Review: Call Me by Your Name (2017)


+ Recommended – R, Drama

Love is truly beautiful; Call Me by Your Name is no exception to that. Stories like these can often be a drag with little-to-no substance, but we are treated to a captivating, emotional journey. One you should tag along for.

Oliver (Armie Hammer) travels to Italy in 1983 to assist Professor Perlman, played by Michael Stuhlbarg (The Shape of Water), in his research. When young Elio (Timothée Chalamet) realizes his father’s assistant desires more than just his friendship, he has to navigate his sexuality and subsequently, deal with the problems that arise in the given situation. With such an interesting premise, it’s easy to recognize the stakes that are involved.

Call Me by Your Name’s beauty lies in the vibrant scenery and the lively character traits of Elio and Oliver. The supporting cast succeeds in creating the tight bonds and the “family and friend” dynamic of this country. It’s refreshing to have a main-stream viewing experience where the male characters are written to act with some level of gender fluidity. I’m not necessarily saying that the characters are non-binary, but rather, more accepting of non-traditional male traits. For instance, one scene has Elio and his father splashing around in the water with Oliver; a scene that stuck with me even after the credits rolled. I want to see more of this.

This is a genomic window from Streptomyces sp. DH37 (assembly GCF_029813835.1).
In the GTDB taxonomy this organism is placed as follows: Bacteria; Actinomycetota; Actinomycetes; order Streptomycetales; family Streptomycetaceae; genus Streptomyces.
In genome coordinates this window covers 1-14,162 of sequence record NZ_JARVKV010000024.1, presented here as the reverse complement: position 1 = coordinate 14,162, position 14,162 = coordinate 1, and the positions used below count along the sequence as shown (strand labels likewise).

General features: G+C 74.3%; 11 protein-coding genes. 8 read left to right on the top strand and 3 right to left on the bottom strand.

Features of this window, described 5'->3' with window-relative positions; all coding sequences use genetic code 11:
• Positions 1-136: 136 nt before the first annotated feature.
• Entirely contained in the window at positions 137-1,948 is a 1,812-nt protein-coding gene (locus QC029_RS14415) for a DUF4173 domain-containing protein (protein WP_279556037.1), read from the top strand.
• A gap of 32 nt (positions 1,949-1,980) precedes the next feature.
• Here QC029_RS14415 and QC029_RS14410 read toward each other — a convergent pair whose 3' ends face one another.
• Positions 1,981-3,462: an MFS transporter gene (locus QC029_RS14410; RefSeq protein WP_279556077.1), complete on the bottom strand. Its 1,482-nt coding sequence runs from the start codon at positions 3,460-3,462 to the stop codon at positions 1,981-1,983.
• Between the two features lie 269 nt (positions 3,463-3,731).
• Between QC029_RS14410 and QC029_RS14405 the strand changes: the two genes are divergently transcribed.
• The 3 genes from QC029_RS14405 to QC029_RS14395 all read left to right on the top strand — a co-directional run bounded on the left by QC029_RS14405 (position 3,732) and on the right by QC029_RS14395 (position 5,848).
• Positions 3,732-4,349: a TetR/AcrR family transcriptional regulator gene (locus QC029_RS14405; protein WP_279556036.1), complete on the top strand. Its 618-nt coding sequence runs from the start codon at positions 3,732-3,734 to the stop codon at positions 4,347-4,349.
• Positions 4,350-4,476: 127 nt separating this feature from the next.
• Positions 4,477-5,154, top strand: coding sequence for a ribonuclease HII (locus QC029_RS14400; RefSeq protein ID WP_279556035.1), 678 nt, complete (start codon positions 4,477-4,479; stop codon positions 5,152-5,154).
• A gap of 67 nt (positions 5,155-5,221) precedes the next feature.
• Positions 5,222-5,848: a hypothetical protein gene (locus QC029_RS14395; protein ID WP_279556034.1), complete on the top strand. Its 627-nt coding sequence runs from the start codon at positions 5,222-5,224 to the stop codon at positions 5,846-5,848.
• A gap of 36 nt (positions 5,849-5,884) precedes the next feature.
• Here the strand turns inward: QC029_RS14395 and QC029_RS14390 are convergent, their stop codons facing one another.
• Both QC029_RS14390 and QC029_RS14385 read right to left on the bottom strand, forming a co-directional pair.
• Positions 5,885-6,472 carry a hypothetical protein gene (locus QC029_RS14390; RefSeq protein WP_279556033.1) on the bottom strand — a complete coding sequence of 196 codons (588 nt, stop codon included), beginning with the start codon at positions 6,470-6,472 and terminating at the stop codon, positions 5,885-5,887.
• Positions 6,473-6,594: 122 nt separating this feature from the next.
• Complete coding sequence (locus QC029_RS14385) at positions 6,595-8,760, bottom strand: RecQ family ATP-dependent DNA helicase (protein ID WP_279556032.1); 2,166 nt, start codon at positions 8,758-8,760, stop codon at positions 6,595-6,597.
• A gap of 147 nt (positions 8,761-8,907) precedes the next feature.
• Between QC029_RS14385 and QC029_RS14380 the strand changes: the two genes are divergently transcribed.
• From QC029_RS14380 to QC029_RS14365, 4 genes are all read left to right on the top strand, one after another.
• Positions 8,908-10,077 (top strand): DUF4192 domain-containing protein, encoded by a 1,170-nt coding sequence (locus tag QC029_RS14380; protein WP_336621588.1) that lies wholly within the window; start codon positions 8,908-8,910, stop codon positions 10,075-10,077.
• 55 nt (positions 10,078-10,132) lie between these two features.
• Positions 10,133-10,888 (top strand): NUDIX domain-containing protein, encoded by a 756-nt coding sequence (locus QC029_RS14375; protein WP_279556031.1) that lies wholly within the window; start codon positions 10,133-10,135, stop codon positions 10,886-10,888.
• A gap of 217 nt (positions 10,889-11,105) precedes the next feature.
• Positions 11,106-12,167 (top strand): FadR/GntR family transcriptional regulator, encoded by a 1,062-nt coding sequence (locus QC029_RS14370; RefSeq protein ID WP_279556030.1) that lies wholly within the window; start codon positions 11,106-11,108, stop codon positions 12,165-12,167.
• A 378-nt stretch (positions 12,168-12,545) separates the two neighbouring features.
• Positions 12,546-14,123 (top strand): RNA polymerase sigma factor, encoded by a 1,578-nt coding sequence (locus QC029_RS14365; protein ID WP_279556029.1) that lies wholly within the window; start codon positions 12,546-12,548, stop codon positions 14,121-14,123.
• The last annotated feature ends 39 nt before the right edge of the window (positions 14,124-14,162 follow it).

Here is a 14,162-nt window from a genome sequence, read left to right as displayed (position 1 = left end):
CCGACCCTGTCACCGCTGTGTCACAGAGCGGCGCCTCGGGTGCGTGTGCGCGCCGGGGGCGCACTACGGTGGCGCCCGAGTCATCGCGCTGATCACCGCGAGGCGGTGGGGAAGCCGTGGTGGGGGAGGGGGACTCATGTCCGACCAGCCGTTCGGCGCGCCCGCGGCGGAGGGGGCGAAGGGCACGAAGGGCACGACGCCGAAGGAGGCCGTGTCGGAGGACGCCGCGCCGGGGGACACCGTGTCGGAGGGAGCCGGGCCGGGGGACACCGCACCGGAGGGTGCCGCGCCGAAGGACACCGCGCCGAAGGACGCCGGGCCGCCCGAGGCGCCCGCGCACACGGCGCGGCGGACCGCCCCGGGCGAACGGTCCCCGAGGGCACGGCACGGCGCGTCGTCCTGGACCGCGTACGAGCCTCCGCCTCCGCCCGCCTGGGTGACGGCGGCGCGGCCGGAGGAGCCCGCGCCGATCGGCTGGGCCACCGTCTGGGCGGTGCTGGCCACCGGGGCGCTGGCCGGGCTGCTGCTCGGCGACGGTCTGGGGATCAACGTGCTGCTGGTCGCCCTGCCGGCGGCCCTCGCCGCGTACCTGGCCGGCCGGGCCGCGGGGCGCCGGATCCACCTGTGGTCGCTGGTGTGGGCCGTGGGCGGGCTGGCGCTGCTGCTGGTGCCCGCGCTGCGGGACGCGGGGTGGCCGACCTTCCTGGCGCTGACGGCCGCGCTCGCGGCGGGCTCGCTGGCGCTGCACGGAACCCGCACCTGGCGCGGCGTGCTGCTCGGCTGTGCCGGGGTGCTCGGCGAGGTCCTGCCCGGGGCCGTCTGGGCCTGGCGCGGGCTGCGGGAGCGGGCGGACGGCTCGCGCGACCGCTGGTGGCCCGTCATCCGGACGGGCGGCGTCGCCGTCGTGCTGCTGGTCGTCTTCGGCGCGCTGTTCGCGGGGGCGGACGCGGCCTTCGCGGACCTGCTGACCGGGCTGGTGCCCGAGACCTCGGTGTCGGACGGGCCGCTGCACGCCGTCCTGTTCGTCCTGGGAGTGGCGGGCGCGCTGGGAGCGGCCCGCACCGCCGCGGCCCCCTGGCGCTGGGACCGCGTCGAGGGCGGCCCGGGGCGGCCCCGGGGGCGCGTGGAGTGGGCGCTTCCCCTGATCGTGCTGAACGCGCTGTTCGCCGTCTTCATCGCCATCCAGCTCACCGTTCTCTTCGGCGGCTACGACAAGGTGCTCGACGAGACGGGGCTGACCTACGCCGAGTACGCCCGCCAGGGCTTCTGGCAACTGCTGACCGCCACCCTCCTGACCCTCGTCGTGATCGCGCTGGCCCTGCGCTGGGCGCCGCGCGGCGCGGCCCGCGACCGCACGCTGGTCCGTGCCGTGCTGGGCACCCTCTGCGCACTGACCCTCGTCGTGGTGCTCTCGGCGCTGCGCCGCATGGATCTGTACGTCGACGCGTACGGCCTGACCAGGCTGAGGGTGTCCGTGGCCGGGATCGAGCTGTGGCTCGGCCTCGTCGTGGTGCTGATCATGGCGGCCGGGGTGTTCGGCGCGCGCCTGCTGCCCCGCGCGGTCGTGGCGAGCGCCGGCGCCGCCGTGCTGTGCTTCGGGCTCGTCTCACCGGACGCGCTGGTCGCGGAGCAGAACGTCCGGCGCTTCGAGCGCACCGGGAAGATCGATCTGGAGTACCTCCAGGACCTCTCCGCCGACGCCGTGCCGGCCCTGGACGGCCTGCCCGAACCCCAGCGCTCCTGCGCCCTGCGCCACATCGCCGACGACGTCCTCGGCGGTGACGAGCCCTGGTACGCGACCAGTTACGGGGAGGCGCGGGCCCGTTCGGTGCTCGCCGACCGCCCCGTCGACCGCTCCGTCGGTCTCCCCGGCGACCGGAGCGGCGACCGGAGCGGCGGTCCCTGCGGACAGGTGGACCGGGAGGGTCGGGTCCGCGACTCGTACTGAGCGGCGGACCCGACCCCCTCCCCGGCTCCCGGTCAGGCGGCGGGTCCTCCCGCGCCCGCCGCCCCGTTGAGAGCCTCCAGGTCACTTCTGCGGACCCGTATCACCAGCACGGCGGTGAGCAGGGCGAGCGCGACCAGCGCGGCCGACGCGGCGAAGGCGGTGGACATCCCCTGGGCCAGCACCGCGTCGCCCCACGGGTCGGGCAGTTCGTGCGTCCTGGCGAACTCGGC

One point I wanted to touch on was the length of the film. I happened to watch Phantom Thread 30 minutes before this movie started and the 2 hours spent during that film flew by, and by the time Call Me by Your Name ended, I was fatigued. This was most likely because I watched too many movies (in total about 5 hours). If Phantom Thread had one of my favorite movie scenes of 2017, then Call Me by Your Name has my favorite end-credit sequence of 2017.

So the question remains, should you see this movie? Of course you should. It’s a cultural staple for reasons beyond its relevance in society. If you are prone to secondhand embarrassment in audiences, especially from sex scenes, stream the movie from the comfort of your own home when it’s released on digital platforms. It does deserve that $10 if you can spare it. Check out the trailer here.

Author: Jared Charles

I am the owner of The Burrow Reviews. Currently studying Film, English, Political Science, and Gender Studies.

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